Initially, when we begin a dieting process, we should aim to start on a relatively high number of calories.
Here’s why you should begin a dieting process on the most calories you can:
1. We won’t have to be on extremely low calories by week 8 for example.
2. We can maintain as much muscle mass as we can (with adequate protein intake)
3. We can keep our body happy (in terms of hormones)
Let’s use a scenario to explain this:
Person A: Hasn’t determined their body’s maintenance calories and decides to randomly just stick to a 1200 calorie diet. Let’s assume they lose weight. But by week 4 what happens? They plateau.
What do they do then? They drop their calories even further. Now they’re on 1000 calories. They can continue to do this but what happens when they’re really pushing it? They will most likely cave and binge.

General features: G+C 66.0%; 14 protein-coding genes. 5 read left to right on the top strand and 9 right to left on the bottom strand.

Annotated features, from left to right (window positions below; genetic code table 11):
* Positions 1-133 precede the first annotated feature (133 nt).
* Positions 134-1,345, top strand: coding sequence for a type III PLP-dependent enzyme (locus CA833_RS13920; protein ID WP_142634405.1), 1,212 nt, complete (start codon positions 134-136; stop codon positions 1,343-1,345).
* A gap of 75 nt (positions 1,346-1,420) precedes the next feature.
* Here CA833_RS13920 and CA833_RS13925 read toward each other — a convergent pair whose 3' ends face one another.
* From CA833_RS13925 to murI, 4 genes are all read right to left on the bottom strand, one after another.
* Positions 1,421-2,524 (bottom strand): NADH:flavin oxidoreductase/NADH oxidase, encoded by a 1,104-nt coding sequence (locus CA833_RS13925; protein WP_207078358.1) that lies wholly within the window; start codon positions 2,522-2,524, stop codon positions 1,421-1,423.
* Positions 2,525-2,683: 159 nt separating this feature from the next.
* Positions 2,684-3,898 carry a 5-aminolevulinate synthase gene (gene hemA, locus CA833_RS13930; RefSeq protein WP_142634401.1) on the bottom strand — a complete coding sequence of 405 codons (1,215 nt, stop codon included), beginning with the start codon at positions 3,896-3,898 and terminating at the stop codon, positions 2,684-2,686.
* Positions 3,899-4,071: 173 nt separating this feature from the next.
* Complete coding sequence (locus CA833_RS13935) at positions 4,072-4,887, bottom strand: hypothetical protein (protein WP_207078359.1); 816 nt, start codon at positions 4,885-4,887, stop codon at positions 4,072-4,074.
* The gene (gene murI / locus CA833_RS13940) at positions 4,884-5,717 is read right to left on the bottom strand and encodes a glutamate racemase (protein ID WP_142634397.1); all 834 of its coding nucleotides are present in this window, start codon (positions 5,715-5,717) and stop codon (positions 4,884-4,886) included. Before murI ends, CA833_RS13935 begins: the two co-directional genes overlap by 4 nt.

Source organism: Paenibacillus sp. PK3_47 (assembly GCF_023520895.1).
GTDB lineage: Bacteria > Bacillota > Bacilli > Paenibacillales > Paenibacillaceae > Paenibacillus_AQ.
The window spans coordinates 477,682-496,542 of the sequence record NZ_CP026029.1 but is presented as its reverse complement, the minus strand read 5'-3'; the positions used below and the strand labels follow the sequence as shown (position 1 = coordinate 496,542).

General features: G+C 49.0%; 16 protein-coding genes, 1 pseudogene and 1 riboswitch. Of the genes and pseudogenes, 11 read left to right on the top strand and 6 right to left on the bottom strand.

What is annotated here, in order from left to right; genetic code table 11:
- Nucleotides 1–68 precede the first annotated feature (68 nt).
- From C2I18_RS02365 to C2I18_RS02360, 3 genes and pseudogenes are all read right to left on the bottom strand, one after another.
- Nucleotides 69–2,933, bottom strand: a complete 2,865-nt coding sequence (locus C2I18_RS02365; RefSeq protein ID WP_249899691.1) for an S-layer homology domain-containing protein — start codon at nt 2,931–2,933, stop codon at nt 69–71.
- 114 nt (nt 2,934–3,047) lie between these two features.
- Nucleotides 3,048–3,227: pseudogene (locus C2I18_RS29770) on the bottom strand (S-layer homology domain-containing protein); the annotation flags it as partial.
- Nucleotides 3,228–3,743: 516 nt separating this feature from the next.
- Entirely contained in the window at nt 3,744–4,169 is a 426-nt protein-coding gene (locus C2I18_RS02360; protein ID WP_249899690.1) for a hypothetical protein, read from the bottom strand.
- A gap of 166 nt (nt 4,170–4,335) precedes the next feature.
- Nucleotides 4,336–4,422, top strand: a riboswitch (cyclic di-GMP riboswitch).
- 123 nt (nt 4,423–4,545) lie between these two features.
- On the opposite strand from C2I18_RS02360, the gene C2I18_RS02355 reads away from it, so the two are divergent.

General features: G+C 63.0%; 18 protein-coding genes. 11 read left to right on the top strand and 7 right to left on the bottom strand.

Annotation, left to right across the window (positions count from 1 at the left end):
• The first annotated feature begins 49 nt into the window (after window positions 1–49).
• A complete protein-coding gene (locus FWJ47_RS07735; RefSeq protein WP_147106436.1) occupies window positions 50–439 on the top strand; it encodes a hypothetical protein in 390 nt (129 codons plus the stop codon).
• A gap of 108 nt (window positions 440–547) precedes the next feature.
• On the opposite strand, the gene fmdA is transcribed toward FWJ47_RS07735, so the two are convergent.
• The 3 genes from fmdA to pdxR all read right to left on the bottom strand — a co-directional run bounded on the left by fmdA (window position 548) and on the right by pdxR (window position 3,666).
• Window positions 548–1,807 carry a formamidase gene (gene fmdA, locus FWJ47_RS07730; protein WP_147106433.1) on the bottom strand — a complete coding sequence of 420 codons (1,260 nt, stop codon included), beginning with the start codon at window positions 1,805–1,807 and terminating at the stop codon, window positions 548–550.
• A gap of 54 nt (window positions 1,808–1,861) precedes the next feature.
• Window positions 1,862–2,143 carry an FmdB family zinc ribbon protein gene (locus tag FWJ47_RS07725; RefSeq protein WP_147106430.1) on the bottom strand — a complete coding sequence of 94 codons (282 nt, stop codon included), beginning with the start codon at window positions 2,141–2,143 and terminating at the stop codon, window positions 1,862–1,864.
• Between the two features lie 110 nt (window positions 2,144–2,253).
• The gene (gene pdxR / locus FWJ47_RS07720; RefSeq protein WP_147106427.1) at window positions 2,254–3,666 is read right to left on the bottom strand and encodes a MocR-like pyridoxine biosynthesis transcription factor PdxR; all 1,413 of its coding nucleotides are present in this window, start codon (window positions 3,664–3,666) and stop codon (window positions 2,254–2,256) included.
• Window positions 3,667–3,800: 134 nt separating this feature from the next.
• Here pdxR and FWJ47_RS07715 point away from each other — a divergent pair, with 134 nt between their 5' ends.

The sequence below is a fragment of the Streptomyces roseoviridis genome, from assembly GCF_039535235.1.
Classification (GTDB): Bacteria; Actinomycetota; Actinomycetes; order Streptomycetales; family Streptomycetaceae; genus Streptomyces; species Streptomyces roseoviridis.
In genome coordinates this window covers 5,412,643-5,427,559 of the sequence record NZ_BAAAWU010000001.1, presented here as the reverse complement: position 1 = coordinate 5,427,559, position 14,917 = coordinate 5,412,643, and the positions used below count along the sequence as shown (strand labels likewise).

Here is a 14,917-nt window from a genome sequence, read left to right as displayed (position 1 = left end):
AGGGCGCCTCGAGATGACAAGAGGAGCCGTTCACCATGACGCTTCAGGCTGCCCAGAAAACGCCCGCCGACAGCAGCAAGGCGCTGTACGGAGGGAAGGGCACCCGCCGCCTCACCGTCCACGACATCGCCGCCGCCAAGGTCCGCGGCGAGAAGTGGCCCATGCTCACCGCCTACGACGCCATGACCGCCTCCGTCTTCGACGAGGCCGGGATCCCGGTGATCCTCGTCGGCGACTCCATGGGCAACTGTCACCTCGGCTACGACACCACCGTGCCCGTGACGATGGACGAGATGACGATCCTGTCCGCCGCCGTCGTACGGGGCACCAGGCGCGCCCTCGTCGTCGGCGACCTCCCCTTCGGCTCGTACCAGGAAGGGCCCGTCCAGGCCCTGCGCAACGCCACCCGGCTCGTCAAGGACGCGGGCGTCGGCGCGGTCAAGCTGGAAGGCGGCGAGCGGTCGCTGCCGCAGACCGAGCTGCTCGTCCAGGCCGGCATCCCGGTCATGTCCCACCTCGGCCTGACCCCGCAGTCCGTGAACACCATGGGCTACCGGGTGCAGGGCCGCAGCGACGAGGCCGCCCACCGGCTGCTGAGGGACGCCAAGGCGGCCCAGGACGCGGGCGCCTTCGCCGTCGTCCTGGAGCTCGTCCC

Let’s look at Person B.
With Person B we take some time to see how far we can push calories up – without gaining fat and THEN drop them (appropriately)
For example, we may get Person B up to lets say 1800 calories. With this set, we can set a deficit from there.
The outcome? A more compliant, happy dieter. They should be able to sustain this for a lot longer than Person A.
Spending the time before to increase calories can be so important. Never jump straight into a deficit with no idea where your body is at.
Calories should not be feared
They help improve energy, brain function, hormones, cell health, bone density and even mental health. And saying this, they shouldn’t be derived from a load of junk. If it helps, the 80/20 rule works providing you don’t abuse it. By this I mean, 80% of your diet should be wholesome, nutritious foods and the other 20% being ‘treats’ or foods you really enjoy. Finding that balance is the key to sustainability.